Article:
Buyer Interest Surges in Queensland

Buyers, Journal, Property Market,  Buyers and sellers,  Salespeople

While property prices have been resilient, the most profound effect COVID-19 has had on our market has been a stall in transactions. In the first quarter of 2020, Queenslanders sold 11,002 houses and 4,760 units. Skip forward to the second quarter and those figures dropped to 8,525 and 2,759 respectively. That represents decrease of 22.5 per cent in house sales and 42.0 per cent in unit sales. But while owners have hunkered down in their reluctance to sell, would-be buyers are out in force trying to find a new place to call home.  

It isn’t just a case of buyers being more active relative to sellers, either. Compared with the same time last year, recorded 39 per cent more buyer searches for Queensland property than at the same time last year. Rental searches are also up year-on-year by 22 per cent, correlating with the tight vacancy rates we’ve seen across Queensland. 

Why have Queenslanders decided it’s time to buy?

While seller reluctance can be explained away by the pandemic and people’s apprehension to give up their COVID-free safe space (not to mention not wanting strangers trotting through their homes), understanding the huge increase in buyer activity requires more speculation. “Interest rates have moved to their lowest level on record, people can’t spend as freely as they could have in the past, and then there’s also government stimulus,” said Cameron Kusher, Executive Manager of Economic Research at REA Group. “It’s a combination of all these factors.”  

As for the rise in rental searches, Kusher believes uncertainty among investors is leading to an increase in monitoring of what’s available and for how much. With the moratorium coming to an end, it’s also logical that many renters will be planning their next move, on top of those who need to downsize as a result of loss of employment. “There are a lot of good reasons to be monitoring the market at the moment,” said Kusher. 

How will it affect property prices?

The problem the market is having, perhaps, is that despite all these good reasons to be buying, there aren’t many incentives to sell. Market uncertainty and increased importance on secure shelter have resulted in slumping listing and sales figures. “The biggest challenge for a seller at the moment is finding something else to buy,” Kusher explained. “We know most sellers have to buy when they sell, and there’s not a huge amount of stock on the market at the moment, so that’s probably the trepidation.”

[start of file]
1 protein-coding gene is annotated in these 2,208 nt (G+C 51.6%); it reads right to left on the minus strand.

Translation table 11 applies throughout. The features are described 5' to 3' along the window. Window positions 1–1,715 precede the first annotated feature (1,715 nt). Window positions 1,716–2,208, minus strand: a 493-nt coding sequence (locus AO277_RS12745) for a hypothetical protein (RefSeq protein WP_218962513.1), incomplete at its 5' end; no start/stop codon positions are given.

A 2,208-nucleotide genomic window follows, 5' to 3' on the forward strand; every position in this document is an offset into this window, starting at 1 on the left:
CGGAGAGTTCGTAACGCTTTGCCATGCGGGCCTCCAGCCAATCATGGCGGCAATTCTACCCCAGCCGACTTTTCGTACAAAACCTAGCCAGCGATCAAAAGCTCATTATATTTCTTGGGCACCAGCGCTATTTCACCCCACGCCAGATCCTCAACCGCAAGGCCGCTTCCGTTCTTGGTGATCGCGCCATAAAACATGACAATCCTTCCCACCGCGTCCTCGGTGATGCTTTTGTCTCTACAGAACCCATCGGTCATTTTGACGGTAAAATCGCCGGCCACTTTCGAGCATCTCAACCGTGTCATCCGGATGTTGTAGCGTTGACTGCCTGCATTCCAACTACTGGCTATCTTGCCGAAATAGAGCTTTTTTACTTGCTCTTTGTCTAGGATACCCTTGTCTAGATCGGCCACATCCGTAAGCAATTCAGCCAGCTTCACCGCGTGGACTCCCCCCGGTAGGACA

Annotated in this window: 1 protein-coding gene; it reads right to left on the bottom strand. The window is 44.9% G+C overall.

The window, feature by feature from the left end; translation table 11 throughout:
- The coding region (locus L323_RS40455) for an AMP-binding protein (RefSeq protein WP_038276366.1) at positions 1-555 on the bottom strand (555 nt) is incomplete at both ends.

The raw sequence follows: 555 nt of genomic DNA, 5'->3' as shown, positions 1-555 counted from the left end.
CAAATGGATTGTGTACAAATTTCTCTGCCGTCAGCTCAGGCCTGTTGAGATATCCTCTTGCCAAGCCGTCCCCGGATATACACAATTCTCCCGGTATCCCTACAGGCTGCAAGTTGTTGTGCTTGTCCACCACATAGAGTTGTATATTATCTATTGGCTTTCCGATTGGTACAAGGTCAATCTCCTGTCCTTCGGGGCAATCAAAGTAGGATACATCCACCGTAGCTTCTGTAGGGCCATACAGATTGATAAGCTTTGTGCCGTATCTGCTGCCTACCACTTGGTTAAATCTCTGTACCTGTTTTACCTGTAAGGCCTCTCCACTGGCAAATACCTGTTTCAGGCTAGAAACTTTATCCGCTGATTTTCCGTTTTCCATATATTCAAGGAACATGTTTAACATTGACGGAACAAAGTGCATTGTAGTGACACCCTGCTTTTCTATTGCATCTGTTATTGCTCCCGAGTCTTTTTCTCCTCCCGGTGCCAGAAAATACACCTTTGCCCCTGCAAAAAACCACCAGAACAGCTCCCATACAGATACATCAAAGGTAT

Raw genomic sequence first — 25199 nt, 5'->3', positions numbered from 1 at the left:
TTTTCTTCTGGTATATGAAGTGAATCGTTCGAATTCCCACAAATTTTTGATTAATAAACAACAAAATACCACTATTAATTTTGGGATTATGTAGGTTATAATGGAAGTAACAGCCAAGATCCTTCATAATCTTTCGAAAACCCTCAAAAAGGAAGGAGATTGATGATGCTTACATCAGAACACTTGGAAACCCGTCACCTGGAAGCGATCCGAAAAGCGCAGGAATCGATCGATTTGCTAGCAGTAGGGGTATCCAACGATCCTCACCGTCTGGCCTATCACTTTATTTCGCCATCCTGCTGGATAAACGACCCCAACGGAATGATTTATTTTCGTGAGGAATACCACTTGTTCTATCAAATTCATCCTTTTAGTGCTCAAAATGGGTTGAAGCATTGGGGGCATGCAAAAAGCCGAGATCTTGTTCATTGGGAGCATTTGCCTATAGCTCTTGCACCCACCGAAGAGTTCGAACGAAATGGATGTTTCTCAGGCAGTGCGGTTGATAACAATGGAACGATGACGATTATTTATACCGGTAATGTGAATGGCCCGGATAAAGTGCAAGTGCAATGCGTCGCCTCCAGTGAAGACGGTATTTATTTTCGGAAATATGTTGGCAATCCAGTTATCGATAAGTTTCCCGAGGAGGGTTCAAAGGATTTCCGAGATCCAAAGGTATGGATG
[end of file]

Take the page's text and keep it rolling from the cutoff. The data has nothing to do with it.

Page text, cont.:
Still, widespread buyer interest is generally a boon for the property market, and Kusher predicts positivity. “I think the market is generally going to be stronger than most people are expecting, and I do expect we’re going to see some price growth in the near future,” he said. With the HomeBuilder scheme coming to an end and international borders still expected to be closed or heavily restricted, Kusher believes the new housing sector could struggle in 2021. “But I would expect that to be addressed by the Federal Government,” he adds.  

When comparing Queensland’s buyer interest with that of other states, it becomes apparent just how vital the health response was for consumer confidence. Western Australia had among the strictest border protection policies – second only to Tasmania. There, the annual increase in buyer searches was 45 per cent. Meanwhile in Victoria, where over 20,000 cases were recorded, buyer activity is up just nine per cent on the previous year.  

“The fact Queensland’s managed COVID quite well has definitely helped things here,” said Kusher. “And don’t underestimate the impact of JobKeeper and JobSeeker as well; they’ve helped us avoid a higher unemployment rate which has probably meant confidence in the property market hasn’t slumped by the magnitude we might have expected.” 

With Queensland’s economy poised and ready to mount a determined comeback, swelling interest from buyers could potentially carry the State’s property market towards a significant upswing. 

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